As I have explained in a previous post, I do not believe in nationalism. Taiwan, like most other countries, is multicultural. Aborigines, Hoklo, Hakka, mainlanders and foreign-born individuals live in the same land, abide by the same laws, have a share in public life. Trying to copy concepts of Western nationalism, which have torn apart the West as well as many non-Western countries that have adopted them, is unnecessary and can only create dangerous tensions among different groups and individuals. The DPP, however, has developed a form of Taiwanese nationalism that is at the core of its political objectives. Lee Teng-hui’s answer to the question of identity is smarter than that. He said:
“The duty of Taiwanese people in the 21st century is to first understand who we are. We are a democratic, free, and independent country.”
Democratic, free, independent: these three words suffice to bind together all people – regardless of religion, descent and beliefs – who call Taiwan their home.
Is Taiwan’s Government Dictatorial?
The part of Lee’s speech I strongly disagree with concerns the current Guomindang government and the claim that Taiwan is run dictatorially. according to Lee,
“Although Taiwan has enjoyed a democratic system for many years, many of its people still maintain an authoritarian mindset. After seizing governmental power and authority, these people display an attitude of ‘to the victor go all the spoils.’ They have absolutely no concern for other people’s views and place no importance on the rights and benefits of other regions and groups. These leaders are unwilling to incline their ears to the voice of the people. As a result, today’s Taiwan only acts out the forms of democracy; in reality it is governed dictatorially.”
Lee believes that the ruling party, the Guomindang, is using non-democratic tools to control society and disenfranchise the citizens:
“The current ruling party has used the revocation of party membership as a tool to control legislators. As a result, its legislators must follow the commands of the party, which has not considered the citizens’ interests one iota. The people have thus lost sovereignty, and their representative institutions are in a state of disorder … Citizens’ doubts about policy are commonly played up as resistance to the party, making it impossible to conduct rational debate. Citizens only have the right to vote; they cannot meaningfully participate in policymaking.“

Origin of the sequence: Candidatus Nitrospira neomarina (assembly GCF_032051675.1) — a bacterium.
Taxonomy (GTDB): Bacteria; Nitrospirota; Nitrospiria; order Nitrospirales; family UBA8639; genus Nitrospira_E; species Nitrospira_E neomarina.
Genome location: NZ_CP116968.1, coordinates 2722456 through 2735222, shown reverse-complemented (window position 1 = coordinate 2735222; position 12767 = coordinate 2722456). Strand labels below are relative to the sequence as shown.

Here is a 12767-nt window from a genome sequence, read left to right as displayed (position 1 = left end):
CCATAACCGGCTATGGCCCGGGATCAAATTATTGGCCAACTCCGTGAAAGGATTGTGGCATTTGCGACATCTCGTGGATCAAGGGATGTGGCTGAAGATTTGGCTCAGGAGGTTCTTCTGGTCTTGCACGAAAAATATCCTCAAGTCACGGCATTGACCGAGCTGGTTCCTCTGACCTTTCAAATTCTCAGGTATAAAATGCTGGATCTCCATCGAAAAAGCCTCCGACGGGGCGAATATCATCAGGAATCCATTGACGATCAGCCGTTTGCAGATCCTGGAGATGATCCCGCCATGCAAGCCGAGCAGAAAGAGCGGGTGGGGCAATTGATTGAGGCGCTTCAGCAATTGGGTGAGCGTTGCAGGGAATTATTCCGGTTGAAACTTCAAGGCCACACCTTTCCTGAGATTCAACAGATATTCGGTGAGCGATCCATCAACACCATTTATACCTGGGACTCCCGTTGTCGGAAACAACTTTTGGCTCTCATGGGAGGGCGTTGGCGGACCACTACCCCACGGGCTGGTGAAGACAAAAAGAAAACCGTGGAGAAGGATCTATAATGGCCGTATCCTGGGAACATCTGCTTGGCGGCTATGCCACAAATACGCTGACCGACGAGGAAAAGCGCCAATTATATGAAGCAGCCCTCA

According to Lee, there are constitutional loopholes that allow the government to act against the ‘will of the people’.
“There is no way to resolve the dilemmas caused when the will of the government and the will of the people are at odds.”
Now, my first objection refers to the expression ‘will of the people’. What does the ‘will of the people’ mean? It actually means absolutely nothing. The ‘people’ is not an individual, it is a number of different individuals with different views and interests. The so-called ‘will of the people’ is a term used by dictatorships such as the Communist as a rhetorical tool to justify their own point of view. There is no such thing as ‘the people’. There are millions of electors, who have various points of view and often disagree with each other or have divergent personal interests.
Perhaps, people do not clearly understand the limits of democracy. Democracy is not a utopia that promises 100% agreement among the citizens. It is a system of rules that ensure pluralism, respect of basic human rights and balance of power between the different organs of the state. When people vote, they choose a party that presents a certain political programme. Ruling parties or coalitions, however, usually represent only a minority.
At the 2012 US presidential elections, for example, Barack Obama received 51.1% of the votes, while Mitt Romney received 47.2%. Taking into account the poor voters’ turnout of 58%, can we say that Obama really represents ‘the people’? Obviously not. Over half of the US population either didn’t care enough to go to vote or voted against him. But that’s not the point. The point is that Obama gained enough consensus to have popular legitimacy. This is what a democratic system is about.